At least 17 people were dead after a 19-year-old former student opened fire at a South Florida high school on Wednesday afternoon, officials said.
The suspect was identified as Nikolas Cruz, a former student who had been expelled from Marjory Stoneman Douglas High School in Parkland for disciplinary reasons, Broward County Sheriff Scott Israel said. He said at least 14 other people were injured in addition to the 17 people killed.
Officials believe the gunman had one AR-15-style semiautomatic rifle and multiple magazines, but it was unclear whether he had any other weapons. The gunfire began outside the school and continued inside, where 12 of the victims were killed, Israel said.
Authorities initially spelled Cruz’s first name as “Nikolaus” but later corrected the spelling. He was taken into custody off campus about an hour after he “committed this horrific, detestable act,” said Israel, who said investigators were reviewing social media postings that he described as “very disturbing.”
Federal and local authorities told NBC News that there was no indication that the gunman had an accomplice or accomplices.
What we know so far:
- 17 people were killed, according to officials, both inside and outside Marjory Stoneman Douglas High School in Parkland, Florida
- The shooting started around 2:30 p.m. ET on Wednesday as the fire alarm sounded
- A suspect, Nikolaus Cruz, 19, a former Douglas High student believed to have been armed with a semiautomatic rifle and multiple magazines, is in custody
Parkland, in north Broward County, is about 30 miles northwest of Fort Lauderdale. The shooting on the sprawling campus happened despite the presence of police officers at the school.
Broward County schools Superintendent Robert Runcie said at last two police cars were typically on campus “on a daily basis.”
While students filed out of the school with their hands up, heavily armed SWAT team members conducted a class-by-class search to make sure there were “no other shooters” — and to retrieve any bodies, he said.
Israel, who said his triplets once attended that school, urged worried parents to head to a nearby Marriott hotel to collect their children.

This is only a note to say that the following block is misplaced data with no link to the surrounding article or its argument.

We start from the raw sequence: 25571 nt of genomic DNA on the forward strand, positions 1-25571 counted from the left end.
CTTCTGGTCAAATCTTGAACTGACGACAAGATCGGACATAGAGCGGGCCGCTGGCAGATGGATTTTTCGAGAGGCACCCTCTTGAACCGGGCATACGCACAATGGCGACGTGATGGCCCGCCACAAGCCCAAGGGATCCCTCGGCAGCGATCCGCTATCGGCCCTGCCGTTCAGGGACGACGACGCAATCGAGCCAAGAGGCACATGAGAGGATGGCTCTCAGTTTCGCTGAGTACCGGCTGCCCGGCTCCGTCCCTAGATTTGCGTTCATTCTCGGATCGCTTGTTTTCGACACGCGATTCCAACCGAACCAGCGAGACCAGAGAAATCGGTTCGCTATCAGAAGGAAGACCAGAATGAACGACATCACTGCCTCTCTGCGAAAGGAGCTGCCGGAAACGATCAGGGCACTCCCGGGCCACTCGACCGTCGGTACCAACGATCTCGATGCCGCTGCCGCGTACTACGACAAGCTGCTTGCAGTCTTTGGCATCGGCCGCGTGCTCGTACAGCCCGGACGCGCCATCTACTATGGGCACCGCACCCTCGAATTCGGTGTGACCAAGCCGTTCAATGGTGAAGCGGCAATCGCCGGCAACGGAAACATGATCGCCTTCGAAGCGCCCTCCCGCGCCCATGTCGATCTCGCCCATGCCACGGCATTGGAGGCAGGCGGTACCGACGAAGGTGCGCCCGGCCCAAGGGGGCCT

“This is a terrible day for Broward County, the state of Florida, the United States,” he said. “There really are no words.”
The first sign that something awful was happening came around 2:30 p.m., not long before classes were supposed to have been dismissed, when authorities were called to respond to an active shooter.
For more than an hour, the school was at the mercy of a gunman on the loose.
“He was outside and inside the school,” Israel said.
Just after 4 p.m., the Broward County Sheriff’s Office announced on Twitter that the suspect had been apprehended.
Not long after, stunned survivors began sharing their accounts of what happened.
“I was on the first floor of the building where the shots happened first,” freshman Jason Snytte told NBC News. “I was in the classroom right next to the outside, the closest classroom to it. It started there. I heard six or seven shots. Our door was open. I ran and closed it, and everybody ran into a corner.”
Jason, who said the shots were deafening, said they listened to their teacher and stayed put until police arrived and told them to evacuate.
“We were all freaking out. Our hearts were racing,” he said. “We didn’t know what was happening.”
Several students told NBC News that the school had gone through a fire drill earlier in the day. They said the fire alarm sounded again just before the shots were heard.
Relieved parents like Lisette Rozenblet, whose daughter attends the school, also said she was told that a fire alarm was pulled about the time the shots began. But her daughter’s teacher, sensing that it might be a trap, told the students to stay in the classroom, she said.
“Her biggest fear is a school shooting,” Rozenblet said of her daughter. “She is always begging me to be home-schooled because she was scared of this.”
Parkland Mayor Christine Hunschofsky told NBC Miami that the school went into immediate lockdown.
“It’s sad that these tragedies happen in our country,” she said. “Many of the students have been in touch with their parents. We have many, many parents out here.”
Joel Leffler, whose son and daughter attend the school, said both of his kids were safe — but in shock.
“My son called me as it was unfolding, running. He had to jump a fence,” Leffler said. “My son heard around eight gun shots as he was running out.”
When he reached his daughter by phone, she was whispering, he said.
“My daughter, who was there in the freshman hall where the shooting took place — she’s in shock right now, and she’s being taken out by SWAT,” Leffler said. “She saw multiple dead bodies.”
Agents from the FBI’s Miami Division were on the scene, along with agents from the Miami Division of the federal Bureau of Alcohol, Tobacco, Firearms and Explosives.
President Donald Trump was briefed and was monitoring the situation, White House Press Secretary Sarah Huckabee Sanders said.
Florida Gov. Rick Scott, who was traveling to Broward County to be briefed by emergency management officials and law enforcement, has been in touch with Trump and the Department of Homeland Security, his office said.
Sen. Marco Rubio, R-Fla., called it “that terrible day you pray never comes.”